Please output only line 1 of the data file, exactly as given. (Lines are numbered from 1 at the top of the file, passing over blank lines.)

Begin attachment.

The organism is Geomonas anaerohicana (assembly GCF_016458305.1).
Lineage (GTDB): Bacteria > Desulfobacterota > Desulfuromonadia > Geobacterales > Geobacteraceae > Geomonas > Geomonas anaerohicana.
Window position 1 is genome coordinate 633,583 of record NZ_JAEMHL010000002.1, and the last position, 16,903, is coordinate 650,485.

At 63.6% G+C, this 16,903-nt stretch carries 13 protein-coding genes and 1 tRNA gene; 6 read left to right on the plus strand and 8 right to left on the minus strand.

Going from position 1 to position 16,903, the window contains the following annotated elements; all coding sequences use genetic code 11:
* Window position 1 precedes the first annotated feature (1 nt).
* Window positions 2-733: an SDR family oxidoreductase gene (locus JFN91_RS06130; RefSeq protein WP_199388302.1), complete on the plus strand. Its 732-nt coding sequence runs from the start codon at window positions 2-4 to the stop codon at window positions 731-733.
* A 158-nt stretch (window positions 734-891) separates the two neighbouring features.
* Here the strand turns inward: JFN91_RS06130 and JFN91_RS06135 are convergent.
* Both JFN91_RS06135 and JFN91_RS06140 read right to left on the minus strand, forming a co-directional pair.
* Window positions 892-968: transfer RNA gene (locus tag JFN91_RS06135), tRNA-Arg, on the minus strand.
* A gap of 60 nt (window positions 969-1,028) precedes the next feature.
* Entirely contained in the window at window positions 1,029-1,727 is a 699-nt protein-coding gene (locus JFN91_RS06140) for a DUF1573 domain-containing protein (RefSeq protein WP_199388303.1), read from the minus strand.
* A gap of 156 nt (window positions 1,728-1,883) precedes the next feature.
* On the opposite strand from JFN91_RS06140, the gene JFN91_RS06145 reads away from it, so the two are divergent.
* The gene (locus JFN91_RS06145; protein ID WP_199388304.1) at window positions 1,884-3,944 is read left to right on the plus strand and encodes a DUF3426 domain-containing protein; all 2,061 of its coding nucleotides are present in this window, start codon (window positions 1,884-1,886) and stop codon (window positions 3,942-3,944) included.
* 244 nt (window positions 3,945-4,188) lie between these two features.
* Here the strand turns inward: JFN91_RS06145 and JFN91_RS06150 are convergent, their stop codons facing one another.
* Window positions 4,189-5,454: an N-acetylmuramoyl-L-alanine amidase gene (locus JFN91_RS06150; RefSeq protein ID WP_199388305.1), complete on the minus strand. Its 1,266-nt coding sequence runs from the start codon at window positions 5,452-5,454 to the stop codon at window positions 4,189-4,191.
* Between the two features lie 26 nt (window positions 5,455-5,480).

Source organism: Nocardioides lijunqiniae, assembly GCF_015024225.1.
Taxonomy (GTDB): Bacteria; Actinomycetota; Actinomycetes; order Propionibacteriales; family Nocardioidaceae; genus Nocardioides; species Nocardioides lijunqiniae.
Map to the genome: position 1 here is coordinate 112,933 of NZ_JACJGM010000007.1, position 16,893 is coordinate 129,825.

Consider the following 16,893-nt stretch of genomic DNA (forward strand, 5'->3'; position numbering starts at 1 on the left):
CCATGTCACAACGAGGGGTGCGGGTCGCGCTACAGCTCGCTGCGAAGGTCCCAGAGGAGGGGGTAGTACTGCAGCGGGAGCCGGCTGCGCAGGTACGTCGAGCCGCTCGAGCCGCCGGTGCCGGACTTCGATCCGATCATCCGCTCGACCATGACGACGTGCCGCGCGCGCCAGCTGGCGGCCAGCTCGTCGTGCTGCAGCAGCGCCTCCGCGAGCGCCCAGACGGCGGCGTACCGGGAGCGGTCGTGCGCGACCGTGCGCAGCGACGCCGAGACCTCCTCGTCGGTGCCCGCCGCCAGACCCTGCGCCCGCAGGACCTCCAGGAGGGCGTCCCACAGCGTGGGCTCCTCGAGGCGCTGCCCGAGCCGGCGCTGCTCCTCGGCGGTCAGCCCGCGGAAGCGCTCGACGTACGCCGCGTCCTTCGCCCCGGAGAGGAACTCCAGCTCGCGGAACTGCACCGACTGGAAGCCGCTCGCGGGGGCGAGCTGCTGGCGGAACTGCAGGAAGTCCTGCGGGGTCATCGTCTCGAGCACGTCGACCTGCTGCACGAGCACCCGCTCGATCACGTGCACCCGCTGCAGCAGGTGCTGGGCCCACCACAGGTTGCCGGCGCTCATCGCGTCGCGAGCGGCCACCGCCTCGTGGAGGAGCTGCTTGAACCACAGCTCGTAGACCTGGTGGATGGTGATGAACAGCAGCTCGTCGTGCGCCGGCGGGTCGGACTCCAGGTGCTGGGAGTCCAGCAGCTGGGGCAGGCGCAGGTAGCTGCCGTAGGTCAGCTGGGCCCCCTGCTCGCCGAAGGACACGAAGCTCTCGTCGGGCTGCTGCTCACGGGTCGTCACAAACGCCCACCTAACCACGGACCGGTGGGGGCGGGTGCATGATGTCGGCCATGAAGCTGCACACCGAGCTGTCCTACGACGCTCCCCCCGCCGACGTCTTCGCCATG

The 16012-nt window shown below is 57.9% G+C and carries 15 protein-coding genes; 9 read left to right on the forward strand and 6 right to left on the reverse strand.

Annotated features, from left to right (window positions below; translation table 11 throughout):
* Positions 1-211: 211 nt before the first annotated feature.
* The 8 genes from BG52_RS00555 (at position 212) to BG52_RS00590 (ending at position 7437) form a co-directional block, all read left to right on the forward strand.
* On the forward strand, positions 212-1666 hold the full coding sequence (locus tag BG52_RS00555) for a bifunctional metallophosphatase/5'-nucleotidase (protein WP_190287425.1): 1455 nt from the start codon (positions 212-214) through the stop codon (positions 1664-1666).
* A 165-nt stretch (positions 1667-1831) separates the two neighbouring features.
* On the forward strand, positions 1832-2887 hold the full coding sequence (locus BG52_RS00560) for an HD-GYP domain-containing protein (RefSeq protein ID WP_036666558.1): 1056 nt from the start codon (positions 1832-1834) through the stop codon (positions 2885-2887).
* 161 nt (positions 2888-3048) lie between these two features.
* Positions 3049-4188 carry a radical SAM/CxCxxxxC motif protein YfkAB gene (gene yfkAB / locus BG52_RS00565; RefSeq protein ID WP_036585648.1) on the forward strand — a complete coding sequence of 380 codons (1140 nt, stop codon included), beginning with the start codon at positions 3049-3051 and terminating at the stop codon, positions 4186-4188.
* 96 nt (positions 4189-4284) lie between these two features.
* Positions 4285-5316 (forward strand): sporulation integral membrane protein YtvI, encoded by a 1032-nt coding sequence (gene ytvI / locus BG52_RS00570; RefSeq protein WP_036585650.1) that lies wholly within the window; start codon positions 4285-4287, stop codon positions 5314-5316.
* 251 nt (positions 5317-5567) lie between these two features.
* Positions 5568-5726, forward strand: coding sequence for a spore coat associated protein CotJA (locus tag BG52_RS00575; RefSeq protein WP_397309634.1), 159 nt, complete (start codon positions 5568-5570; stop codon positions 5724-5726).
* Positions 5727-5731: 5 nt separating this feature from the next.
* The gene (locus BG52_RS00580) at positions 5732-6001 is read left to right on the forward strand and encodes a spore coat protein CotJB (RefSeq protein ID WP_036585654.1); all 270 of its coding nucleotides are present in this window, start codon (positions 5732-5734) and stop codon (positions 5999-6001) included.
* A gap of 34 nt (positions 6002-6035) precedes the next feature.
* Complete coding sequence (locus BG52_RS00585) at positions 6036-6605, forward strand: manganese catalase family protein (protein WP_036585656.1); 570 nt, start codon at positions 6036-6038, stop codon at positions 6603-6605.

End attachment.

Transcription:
The organism is Geomonas anaerohicana (assembly GCF_016458305.1).